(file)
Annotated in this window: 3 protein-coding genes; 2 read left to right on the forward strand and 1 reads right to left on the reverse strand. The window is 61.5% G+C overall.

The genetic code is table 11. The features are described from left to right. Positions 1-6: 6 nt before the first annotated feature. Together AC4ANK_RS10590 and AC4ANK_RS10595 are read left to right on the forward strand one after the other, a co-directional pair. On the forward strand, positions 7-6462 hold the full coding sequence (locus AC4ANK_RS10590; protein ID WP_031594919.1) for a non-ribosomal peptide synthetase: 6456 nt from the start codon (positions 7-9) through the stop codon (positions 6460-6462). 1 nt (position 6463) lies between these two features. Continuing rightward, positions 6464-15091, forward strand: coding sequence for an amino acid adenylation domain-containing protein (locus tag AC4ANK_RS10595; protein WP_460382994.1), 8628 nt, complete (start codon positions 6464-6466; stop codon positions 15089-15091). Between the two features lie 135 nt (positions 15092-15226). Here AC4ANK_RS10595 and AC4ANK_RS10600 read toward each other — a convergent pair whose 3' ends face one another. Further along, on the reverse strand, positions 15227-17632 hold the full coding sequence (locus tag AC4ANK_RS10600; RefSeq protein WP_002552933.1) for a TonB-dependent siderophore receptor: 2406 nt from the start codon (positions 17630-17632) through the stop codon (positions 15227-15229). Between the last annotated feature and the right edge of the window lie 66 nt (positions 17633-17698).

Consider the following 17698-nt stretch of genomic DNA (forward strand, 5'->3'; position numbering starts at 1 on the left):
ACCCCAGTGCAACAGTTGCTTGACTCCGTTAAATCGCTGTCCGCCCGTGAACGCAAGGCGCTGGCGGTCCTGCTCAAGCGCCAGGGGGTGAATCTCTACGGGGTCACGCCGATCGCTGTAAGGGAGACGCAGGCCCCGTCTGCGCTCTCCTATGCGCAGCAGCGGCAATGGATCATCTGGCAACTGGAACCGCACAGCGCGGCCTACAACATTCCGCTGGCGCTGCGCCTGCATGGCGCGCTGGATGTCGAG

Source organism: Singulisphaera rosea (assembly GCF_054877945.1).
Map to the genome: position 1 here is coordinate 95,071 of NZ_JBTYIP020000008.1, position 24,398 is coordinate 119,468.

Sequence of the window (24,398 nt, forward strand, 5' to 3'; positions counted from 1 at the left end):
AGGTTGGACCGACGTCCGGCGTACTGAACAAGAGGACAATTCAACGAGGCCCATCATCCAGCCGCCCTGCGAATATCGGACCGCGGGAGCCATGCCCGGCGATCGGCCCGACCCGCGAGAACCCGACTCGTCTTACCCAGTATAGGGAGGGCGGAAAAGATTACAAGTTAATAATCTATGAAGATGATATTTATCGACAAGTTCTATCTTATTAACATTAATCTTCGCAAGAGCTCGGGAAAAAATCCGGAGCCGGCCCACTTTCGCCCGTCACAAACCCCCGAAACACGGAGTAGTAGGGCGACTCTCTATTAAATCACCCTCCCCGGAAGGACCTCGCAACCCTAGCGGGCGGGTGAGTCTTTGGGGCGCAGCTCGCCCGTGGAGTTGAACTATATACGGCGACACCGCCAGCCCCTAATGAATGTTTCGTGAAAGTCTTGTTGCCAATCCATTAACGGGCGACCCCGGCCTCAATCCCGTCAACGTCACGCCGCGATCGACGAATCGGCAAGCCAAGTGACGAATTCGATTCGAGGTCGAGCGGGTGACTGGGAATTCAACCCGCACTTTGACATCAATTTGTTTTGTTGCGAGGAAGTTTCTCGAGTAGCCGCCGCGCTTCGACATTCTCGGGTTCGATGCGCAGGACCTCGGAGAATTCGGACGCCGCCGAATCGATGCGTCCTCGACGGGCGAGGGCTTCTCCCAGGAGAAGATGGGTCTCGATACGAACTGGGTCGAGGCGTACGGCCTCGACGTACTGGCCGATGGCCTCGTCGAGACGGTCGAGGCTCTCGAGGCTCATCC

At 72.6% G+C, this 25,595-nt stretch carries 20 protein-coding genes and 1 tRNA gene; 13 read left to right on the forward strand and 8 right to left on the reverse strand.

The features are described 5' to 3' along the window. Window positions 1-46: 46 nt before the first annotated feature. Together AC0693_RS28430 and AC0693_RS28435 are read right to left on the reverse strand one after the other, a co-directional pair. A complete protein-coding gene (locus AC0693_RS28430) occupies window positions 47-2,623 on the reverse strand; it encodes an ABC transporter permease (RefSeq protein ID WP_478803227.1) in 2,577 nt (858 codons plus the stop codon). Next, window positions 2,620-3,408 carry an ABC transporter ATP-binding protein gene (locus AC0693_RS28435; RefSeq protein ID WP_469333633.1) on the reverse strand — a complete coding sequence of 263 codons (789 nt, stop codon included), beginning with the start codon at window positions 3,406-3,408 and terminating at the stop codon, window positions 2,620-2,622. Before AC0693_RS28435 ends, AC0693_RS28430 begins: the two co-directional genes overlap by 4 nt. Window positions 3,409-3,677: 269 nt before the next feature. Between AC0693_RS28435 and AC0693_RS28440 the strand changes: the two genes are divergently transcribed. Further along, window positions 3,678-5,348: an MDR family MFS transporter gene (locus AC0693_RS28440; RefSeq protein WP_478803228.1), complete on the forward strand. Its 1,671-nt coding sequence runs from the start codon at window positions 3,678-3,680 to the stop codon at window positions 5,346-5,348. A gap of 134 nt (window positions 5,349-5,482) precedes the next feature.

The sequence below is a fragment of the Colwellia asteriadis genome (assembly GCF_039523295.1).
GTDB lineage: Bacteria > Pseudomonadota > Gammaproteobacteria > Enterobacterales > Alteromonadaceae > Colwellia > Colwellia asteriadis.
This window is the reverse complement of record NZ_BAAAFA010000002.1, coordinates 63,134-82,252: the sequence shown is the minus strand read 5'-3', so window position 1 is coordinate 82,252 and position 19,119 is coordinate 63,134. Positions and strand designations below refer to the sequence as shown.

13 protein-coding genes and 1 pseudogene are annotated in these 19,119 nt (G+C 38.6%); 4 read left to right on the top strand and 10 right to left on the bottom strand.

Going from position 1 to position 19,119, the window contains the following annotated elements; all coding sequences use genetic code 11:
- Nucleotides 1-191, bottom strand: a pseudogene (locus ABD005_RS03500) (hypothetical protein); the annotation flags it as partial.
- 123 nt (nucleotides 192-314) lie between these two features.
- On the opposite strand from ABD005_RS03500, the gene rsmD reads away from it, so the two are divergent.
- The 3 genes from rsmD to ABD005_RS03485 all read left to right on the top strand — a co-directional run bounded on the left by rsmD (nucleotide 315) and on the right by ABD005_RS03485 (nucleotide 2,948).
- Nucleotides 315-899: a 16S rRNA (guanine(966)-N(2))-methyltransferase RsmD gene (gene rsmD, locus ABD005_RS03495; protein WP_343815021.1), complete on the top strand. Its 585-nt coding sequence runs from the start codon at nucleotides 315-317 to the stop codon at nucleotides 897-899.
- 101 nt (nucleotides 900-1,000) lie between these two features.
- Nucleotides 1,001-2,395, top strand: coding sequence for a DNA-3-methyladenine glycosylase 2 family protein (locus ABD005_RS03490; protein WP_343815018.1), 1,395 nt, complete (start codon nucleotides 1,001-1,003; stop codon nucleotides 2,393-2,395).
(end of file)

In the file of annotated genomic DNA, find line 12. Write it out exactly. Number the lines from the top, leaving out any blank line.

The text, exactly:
GTDB lineage: Bacteria > Pseudomonadota > Gammaproteobacteria > Enterobacterales > Alteromonadaceae > Colwellia > Colwellia asteriadis.